I’m going to be honest. I don’t like to exercise. But even though I don’t enjoy doing it most of the time, I know it’s necessary and helpful to my physical health. The same holds true on a spiritual level. We are called to “exercise” for our spiritual well-being, and when we do, we are blessed.
In other words, sometimes we have to choose to put forth effort to fight the spiritual enemies that come against us. We have to direct our will to do the things God tells us to do, and to not do the things God tells us not to do. That’s spiritual exercise.
For example, in Joshua 1:9, the Lord commands us to “Be strong and courageous. Do not be afraid; do not be discouraged, for the Lord your God will be with you wherever you go” (NIV). Check out my last two blogs to see what it means to exercise your spiritual muscles in being strong and courageous. This week, I would like to share with you how to use our spiritual strength to not be afraid or discouraged.
Let God grow your spiritual muscles
Philippians 2:12 instructs us to “work out your salvation with fear and trembling” (NASB). The meaning of work out is to work fully, i.e. accomplish; by implication, to finish, fashion. In other words, the Lord saved us through His Son Jesus; now, God the Father wants to shape us, to finish and fashion us, to be more like His Son. We have to choose to cooperate with that process, and that decision involves flexing our spiritual muscles.
God allows trials and challenges to come into our lives so that we will have the opportunity to exercise our spiritual muscles, to become more like Jesus. We are told in the Bible that God actually allowed enemies to come against the nation of Israel so that they would learn how to fight (Judges 3:1-2, NASB). The same holds true for our spiritual battles.
“And we know that God causes all things to work together for good to those who love God, to those who are called according to His purpose. For those whom He foreknew, He also predestined to become conformed to the image of His Son” (Romans 8:28-29, NASB). How might the Lord be shaping you in the midst of your trials to become more like His Son? According to the scriptures, a mature Christian knows the Son of God and becomes increasingly more like Him (Ephesians 4:13). How can we become more like Jesus? By saying No!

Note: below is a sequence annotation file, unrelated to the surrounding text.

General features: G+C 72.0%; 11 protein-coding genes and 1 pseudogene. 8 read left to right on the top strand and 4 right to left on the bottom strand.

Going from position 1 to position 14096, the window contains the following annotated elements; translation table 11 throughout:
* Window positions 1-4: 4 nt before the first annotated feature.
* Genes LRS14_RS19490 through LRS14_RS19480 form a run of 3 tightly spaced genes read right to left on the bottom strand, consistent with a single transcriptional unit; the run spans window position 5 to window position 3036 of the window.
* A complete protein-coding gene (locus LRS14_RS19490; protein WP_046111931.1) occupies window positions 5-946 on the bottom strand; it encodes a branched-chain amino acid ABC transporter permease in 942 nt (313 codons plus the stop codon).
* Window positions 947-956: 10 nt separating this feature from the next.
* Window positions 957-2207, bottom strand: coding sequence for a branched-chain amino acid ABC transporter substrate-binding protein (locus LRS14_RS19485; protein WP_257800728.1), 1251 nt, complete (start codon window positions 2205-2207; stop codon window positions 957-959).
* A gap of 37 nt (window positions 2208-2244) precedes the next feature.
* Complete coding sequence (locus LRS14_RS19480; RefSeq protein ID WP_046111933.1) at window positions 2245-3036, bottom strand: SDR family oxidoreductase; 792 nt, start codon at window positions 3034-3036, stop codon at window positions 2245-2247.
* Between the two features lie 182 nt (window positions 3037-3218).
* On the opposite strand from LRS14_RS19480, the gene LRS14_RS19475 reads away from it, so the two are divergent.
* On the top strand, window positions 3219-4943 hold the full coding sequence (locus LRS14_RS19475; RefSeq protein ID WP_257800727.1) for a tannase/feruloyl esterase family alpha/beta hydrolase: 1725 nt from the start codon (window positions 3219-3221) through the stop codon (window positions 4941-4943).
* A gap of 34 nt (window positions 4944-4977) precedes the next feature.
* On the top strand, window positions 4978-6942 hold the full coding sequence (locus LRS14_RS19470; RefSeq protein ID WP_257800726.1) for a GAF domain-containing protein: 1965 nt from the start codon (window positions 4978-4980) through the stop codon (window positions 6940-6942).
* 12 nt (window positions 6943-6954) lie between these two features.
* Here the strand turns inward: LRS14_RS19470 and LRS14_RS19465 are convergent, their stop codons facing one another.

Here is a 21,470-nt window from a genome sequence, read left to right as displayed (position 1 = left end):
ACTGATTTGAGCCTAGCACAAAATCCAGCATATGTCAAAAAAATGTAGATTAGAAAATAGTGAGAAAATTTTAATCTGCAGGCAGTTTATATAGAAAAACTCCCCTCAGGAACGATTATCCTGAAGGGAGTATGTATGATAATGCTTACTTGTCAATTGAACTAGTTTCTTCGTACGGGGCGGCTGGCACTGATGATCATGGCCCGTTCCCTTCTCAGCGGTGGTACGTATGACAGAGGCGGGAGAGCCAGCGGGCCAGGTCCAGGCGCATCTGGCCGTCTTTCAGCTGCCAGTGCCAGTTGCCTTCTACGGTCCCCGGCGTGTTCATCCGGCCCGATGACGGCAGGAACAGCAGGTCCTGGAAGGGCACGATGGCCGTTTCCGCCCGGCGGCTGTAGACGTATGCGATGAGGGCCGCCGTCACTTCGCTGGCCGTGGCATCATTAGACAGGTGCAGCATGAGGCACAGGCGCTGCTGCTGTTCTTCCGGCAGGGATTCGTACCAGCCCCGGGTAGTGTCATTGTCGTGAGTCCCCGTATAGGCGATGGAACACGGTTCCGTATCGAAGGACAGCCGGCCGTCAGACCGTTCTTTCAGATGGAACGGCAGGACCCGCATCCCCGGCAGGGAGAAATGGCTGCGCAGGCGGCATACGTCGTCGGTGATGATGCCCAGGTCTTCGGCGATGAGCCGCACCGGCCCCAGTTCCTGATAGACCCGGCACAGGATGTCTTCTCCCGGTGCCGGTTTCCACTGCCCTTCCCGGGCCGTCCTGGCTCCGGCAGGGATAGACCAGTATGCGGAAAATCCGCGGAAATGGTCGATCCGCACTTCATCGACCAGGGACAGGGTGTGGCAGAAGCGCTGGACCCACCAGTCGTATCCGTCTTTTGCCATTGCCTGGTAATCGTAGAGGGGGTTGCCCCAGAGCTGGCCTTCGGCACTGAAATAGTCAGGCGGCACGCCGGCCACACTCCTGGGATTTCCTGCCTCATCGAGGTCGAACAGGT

Say “No” to fear and “Yes” to faith
Fear serves as a signal that the enemy is near because we haven’t been given a spirit of fear; God’s Spirit gives us power, love, and discipline (2 Timothy 1:7, NASB). That signal can be used to remind us to exercise our faith. We respond to and battle fear with faith. “When I am afraid, I will put my trust in You” (Psalm 56:3, NASB). We exercise the muscles of faith, and they grow.
The Bible also says, “But having the same spirit of faith, according to what is written, ‘I believed, therefore I spoke,’ we also believe, therefore we also speak” (2 Corinthians 4:13, NASB). Our faith grows as we choose to believe God’s Word and speak it—to ourselves, our circumstances, and others. We see Jesus model this in Matthew 4:1-11, where He spoke what He believed, straight from God’s Word, and “then the devil left Him” (Matthew 4:11, NASB).